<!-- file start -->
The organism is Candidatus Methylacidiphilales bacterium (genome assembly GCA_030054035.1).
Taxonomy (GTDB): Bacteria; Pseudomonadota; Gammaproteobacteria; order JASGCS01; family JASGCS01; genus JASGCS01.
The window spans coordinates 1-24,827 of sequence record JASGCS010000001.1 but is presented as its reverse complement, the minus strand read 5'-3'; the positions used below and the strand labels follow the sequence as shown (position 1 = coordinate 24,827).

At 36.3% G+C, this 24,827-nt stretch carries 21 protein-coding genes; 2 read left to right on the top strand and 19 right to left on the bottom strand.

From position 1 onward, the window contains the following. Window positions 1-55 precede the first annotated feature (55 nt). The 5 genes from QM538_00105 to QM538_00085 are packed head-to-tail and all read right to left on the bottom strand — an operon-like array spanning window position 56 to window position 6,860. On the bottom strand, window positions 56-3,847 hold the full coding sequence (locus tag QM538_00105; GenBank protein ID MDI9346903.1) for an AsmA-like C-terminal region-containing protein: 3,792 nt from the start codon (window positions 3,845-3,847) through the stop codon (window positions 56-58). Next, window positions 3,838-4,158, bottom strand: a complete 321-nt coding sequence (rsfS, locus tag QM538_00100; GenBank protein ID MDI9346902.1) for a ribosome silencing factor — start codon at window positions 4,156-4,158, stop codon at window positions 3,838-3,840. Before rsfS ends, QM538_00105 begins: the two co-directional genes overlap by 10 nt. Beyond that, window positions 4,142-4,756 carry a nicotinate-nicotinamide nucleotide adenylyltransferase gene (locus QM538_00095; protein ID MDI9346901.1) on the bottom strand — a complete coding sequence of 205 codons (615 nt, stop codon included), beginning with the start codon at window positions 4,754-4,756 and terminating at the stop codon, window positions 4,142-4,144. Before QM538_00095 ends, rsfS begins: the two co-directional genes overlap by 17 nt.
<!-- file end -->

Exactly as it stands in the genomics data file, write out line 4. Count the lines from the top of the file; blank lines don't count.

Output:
At 36.3% G+C, this 24,827-nt stretch carries 21 protein-coding genes; 2 read left to right on the top strand and 19 right to left on the bottom strand.